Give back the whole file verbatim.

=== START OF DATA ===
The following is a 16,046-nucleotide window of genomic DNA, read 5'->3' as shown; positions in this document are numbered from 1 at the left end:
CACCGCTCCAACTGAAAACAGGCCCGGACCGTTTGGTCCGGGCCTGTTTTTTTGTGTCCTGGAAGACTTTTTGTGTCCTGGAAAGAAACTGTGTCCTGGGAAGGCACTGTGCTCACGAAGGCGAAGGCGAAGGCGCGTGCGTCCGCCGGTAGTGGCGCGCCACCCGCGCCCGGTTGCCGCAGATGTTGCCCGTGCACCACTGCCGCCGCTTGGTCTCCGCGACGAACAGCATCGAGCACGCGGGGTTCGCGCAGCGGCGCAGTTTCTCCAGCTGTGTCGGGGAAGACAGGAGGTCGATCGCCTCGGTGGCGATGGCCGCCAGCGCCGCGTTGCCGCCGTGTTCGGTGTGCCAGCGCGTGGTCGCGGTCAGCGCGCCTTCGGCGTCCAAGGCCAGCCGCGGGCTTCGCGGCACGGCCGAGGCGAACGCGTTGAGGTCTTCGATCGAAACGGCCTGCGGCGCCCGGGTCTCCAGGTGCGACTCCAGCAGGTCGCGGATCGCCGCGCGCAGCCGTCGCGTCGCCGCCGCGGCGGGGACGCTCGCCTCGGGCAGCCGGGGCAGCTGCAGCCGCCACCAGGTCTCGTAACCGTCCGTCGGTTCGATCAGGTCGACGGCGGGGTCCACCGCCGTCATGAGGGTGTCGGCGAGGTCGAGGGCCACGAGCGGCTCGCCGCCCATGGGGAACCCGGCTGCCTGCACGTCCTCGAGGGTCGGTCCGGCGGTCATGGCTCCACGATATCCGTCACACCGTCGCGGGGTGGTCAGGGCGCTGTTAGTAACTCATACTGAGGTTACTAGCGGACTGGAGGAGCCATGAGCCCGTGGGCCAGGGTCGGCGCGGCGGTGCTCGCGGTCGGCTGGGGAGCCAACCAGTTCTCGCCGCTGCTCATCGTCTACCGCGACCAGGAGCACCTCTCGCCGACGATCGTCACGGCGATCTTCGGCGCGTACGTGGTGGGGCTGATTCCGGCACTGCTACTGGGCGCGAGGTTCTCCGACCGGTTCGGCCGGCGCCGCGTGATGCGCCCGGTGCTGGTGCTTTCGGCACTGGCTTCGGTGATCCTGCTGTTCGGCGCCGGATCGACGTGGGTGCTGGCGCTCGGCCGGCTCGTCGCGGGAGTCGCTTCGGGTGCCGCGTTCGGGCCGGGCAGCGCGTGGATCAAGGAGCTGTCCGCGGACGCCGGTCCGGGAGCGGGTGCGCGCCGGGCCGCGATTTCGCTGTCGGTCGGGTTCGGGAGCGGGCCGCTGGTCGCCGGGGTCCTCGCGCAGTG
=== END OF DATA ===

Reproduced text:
The following is a 16,046-nucleotide window of genomic DNA, read 5'->3' as shown; positions in this document are numbered from 1 at the left end:
CACCGCTCCAACTGAAAACAGGCCCGGACCGTTTGGTCCGGGCCTGTTTTTTTGTGTCCTGGAAGACTTTTTGTGTCCTGGAAAGAAACTGTGTCCTGGGAAGGCACTGTGCTCACGAAGGCGAAGGCGAAGGCGCGTGCGTCCGCCGGTAGTGGCGCGCCACCCGCGCCCGGTTGCCGCAGATGTTGCCCGTGCACCACTGCCGCCGCTTGGTCTCCGCGACGAACAGCATCGAGCACGCGGGGTTCGCGCAGCGGCGCAGTTTCTCCAGCTGTGTCGGGGAAGACAGGAGGTCGATCGCCTCGGTGGCGATGGCCGCCAGCGCCGCGTTGCCGCCGTGTTCGGTGTGCCAGCGCGTGGTCGCGGTCAGCGCGCCTTCGGCGTCCAAGGCCAGCCGCGGGCTTCGCGGCACGGCCGAGGCGAACGCGTTGAGGTCTTCGATCGAAACGGCCTGCGGCGCCCGGGTCTCCAGGTGCGACTCCAGCAGGTCGCGGATCGCCGCGCGCAGCCGTCGCGTCGCCGCCGCGGCGGGGACGCTCGCCTCGGGCAGCCGGGGCAGCTGCAGCCGCCACCAGGTCTCGTAACCGTCCGTCGGTTCGATCAGGTCGACGGCGGGGTCCACCGCCGTCATGAGGGTGTCGGCGAGGTCGAGGGCCACGAGCGGCTCGCCGCCCATGGGGAACCCGGCTGCCTGCACGTCCTCGAGGGTCGGTCCGGCGGTCATGGCTCCACGATATCCGTCACACCGTCGCGGGGTGGTCAGGGCGCTGTTAGTAACTCATACTGAGGTTACTAGCGGACTGGAGGAGCCATGAGCCCGTGGGCCAGGGTCGGCGCGGCGGTGCTCGCGGTCGGCTGGGGAGCCAACCAGTTCTCGCCGCTGCTCATCGTCTACCGCGACCAGGAGCACCTCTCGCCGACGATCGTCACGGCGATCTTCGGCGCGTACGTGGTGGGGCTGATTCCGGCACTGCTACTGGGCGCGAGGTTCTCCGACCGGTTCGGCCGGCGCCGCGTGATGCGCCCGGTGCTGGTGCTTTCGGCACTGGCTTCGGTGATCCTGCTGTTCGGCGCCGGATCGACGTGGGTGCTGGCGCTCGGCCGGCTCGTCGCGGGAGTCGCTTCGGGTGCCGCGTTCGGGCCGGGCAGCGCGTGGATCAAGGAGCTGTCCGCGGACGCCGGTCCGGGAGCGGGTGCGCGCCGGGCCGCGATTTCGCTGTCGGTCGGGTTCGGGAGCGGGCCGCTGGTCGCCGGGGTCCTCGCGCAGTG